Although attempts have been made before to remove the Stapleton name from the neighborhood, in the wake of protests over the death of George Floyd and systemic violence against people of color, there's now widespread support for a name change.
Bob Goldberg wrote the book on the KKK in this region; Hooded Empire: The Ku Klux Klan in Colorado was published in 1981. He says that Stapleton joined the Klan in the 1920s because of his thirst for power.
"I would call him a political animal. I never had a sense that he was prejudiced personally," says Goldberg, a professor at the University of Utah who lived in Denver for two years in the late ’70s while researching the Klan. "Ben Stapleton was ambitious, and he allowed his ambition to disrupt his moral compass. He thought, 'I want to be mayor, and I will make a compromise to be mayor and stay as mayor.'"
Stapleton was the Klan's choice in the 1923 Denver mayoral race. He kept his ties quiet during the campaign, despite the fact that he was a card-carrying member of the KKK, having been an early joiner of the hate organization and a close friend of the Colorado Grand Dragon, John Galen Locke.
At the time Stapleton was seeing his own political ambitions realized, the Klan was successfully consolidating major political power throughout Colorado. During this second iteration of the KKK in the 1910s and 1920s, the group was anti-Catholic, anti-Semitic, anti-immigrant and white-supremacist, says Goldberg. It pushed policies that were 100 percent Americanism and militant Protestantism.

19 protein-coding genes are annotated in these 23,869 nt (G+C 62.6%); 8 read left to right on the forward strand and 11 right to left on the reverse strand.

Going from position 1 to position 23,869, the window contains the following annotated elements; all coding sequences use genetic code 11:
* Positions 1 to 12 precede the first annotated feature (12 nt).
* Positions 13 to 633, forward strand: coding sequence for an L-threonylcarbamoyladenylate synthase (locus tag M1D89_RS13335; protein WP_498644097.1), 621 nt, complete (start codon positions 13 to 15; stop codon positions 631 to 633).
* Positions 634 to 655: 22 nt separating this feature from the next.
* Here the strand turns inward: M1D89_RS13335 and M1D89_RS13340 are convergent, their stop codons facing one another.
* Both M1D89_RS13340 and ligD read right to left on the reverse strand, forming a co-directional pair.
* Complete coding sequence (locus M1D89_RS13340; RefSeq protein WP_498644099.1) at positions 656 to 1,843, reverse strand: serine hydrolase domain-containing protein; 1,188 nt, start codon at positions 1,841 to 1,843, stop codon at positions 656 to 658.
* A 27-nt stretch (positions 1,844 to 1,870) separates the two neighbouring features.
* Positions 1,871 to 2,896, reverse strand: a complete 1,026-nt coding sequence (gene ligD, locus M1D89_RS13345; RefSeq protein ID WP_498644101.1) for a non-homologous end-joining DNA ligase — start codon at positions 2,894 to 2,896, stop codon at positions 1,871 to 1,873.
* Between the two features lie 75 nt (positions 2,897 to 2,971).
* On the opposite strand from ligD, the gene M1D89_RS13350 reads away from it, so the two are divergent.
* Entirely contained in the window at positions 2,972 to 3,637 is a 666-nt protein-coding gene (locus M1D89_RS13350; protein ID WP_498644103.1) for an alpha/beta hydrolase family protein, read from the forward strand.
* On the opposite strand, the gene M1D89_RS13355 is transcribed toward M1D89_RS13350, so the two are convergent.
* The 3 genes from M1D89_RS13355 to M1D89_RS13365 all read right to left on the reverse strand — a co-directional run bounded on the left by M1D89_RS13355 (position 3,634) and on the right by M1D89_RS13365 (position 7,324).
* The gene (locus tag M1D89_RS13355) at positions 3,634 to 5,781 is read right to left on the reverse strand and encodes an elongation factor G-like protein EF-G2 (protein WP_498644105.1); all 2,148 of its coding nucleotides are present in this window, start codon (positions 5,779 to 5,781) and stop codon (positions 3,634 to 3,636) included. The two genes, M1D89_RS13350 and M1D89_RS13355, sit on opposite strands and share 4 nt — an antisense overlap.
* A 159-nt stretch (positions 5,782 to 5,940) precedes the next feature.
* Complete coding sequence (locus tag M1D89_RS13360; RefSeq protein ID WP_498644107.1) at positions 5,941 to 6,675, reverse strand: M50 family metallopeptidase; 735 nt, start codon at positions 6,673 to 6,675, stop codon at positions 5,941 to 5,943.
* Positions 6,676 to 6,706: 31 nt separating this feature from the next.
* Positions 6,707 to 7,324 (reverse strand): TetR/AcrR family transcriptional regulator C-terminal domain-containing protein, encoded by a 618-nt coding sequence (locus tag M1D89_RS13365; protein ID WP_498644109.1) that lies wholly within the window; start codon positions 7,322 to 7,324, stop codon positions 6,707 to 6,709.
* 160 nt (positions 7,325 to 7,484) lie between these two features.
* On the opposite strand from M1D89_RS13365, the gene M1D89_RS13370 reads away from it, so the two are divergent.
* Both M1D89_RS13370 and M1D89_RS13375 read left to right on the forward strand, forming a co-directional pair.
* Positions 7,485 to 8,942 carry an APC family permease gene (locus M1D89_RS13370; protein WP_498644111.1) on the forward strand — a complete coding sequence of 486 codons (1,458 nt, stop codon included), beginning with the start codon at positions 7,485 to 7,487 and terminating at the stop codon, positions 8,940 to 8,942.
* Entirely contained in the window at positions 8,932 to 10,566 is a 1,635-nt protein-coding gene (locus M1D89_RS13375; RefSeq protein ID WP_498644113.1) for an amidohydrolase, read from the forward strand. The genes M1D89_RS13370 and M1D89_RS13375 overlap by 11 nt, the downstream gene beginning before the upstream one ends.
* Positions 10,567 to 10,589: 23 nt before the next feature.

"I rank Colorado as the second most powerful Klan state in the country after Indiana," says Goldberg. While Indiana had approximately 250,000 Klan members during that period, Colorado had between 34,000 and 35,000 members, a high number relative to the state's population at the time. There were 66 Klaverns, or local branches of the KKK, across the state.
And the Klan ran a political machine, which was key for Stapleton. For a few years in the 1920s, siding with the Klan was a good bet for winning an election, since the organization could drive voter turnout. And the Klan did so in a bipartisan fashion.
After winning the 1923 mayoral race with the Klan's help, Stapleton largely let the Klan run unchecked in Denver during his first years in office.
During Stapleton's run, residents had expressed concerned about "law and order," Goldberg says. "There was a crime wave in Denver at the time. People felt that the police were corrupt, and something had to be done about the danger from liquor, prostitution, from robberies and burglaries."
Stapleton's response? "He appointed key [Klan members] to his administration, in particular the police force," Goldberg says. "Ben Stapleton is responsible for all the actions that his Klan administration performed in 1923 to 1925. When eleven crosses were burned around Denver in 1923, there was no investigation. The police did not respond."